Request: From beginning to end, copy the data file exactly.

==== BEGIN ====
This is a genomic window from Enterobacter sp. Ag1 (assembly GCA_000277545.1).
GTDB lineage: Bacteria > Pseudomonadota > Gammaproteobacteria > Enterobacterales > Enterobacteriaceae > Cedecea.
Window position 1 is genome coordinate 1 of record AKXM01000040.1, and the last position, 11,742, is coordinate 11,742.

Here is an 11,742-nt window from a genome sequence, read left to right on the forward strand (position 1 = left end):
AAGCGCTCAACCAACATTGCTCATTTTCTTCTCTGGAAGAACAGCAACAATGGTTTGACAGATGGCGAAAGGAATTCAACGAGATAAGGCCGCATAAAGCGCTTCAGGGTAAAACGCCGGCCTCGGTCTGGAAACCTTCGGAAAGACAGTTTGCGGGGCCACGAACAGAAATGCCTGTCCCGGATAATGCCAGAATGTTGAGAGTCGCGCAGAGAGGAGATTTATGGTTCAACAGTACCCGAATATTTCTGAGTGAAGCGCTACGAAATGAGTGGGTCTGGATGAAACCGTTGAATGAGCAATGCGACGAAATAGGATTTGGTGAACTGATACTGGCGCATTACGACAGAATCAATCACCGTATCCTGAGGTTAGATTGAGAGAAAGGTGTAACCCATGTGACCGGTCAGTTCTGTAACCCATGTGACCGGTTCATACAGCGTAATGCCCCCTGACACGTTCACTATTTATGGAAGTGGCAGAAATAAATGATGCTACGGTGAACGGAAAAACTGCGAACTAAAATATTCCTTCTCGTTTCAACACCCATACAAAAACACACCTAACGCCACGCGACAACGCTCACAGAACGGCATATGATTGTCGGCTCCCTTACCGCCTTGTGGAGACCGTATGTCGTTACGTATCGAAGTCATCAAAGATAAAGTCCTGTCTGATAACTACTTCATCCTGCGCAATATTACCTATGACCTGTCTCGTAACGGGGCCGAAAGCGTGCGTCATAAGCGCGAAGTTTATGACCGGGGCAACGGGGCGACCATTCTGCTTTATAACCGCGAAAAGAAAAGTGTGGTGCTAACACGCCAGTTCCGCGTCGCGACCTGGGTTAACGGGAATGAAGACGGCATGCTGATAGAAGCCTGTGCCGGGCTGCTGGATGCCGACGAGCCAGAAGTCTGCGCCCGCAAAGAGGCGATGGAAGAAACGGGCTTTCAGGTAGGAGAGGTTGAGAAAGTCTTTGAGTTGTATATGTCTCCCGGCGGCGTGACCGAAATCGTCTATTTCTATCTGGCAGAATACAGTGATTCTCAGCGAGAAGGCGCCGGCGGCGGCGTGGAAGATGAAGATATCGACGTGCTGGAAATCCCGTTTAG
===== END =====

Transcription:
This is a genomic window from Enterobacter sp. Ag1 (assembly GCA_000277545.1).
GTDB lineage: Bacteria > Pseudomonadota > Gammaproteobacteria > Enterobacterales > Enterobacteriaceae > Cedecea.
Window position 1 is genome coordinate 1 of record AKXM01000040.1, and the last position, 11,742, is coordinate 11,742.

Here is an 11,742-nt window from a genome sequence, read left to right on the forward strand (position 1 = left end):
AAGCGCTCAACCAACATTGCTCATTTTCTTCTCTGGAAGAACAGCAACAATGGTTTGACAGATGGCGAAAGGAATTCAACGAGATAAGGCCGCATAAAGCGCTTCAGGGTAAAACGCCGGCCTCGGTCTGGAAACCTTCGGAAAGACAGTTTGCGGGGCCACGAACAGAAATGCCTGTCCCGGATAATGCCAGAATGTTGAGAGTCGCGCAGAGAGGAGATTTATGGTTCAACAGTACCCGAATATTTCTGAGTGAAGCGCTACGAAATGAGTGGGTCTGGATGAAACCGTTGAATGAGCAATGCGACGAAATAGGATTTGGTGAACTGATACTGGCGCATTACGACAGAATCAATCACCGTATCCTGAGGTTAGATTGAGAGAAAGGTGTAACCCATGTGACCGGTCAGTTCTGTAACCCATGTGACCGGTTCATACAGCGTAATGCCCCCTGACACGTTCACTATTTATGGAAGTGGCAGAAATAAATGATGCTACGGTGAACGGAAAAACTGCGAACTAAAATATTCCTTCTCGTTTCAACACCCATACAAAAACACACCTAACGCCACGCGACAACGCTCACAGAACGGCATATGATTGTCGGCTCCCTTACCGCCTTGTGGAGACCGTATGTCGTTACGTATCGAAGTCATCAAAGATAAAGTCCTGTCTGATAACTACTTCATCCTGCGCAATATTACCTATGACCTGTCTCGTAACGGGGCCGAAAGCGTGCGTCATAAGCGCGAAGTTTATGACCGGGGCAACGGGGCGACCATTCTGCTTTATAACCGCGAAAAGAAAAGTGTGGTGCTAACACGCCAGTTCCGCGTCGCGACCTGGGTTAACGGGAATGAAGACGGCATGCTGATAGAAGCCTGTGCCGGGCTGCTGGATGCCGACGAGCCAGAAGTCTGCGCCCGCAAAGAGGCGATGGAAGAAACGGGCTTTCAGGTAGGAGAGGTTGAGAAAGTCTTTGAGTTGTATATGTCTCCCGGCGGCGTGACCGAAATCGTCTATTTCTATCTGGCAGAATACAGTGATTCTCAGCGAGAAGGCGCCGGCGGCGGCGTGGAAGATGAAGATATCGACGTGCTGGAAATCCCGTTTAG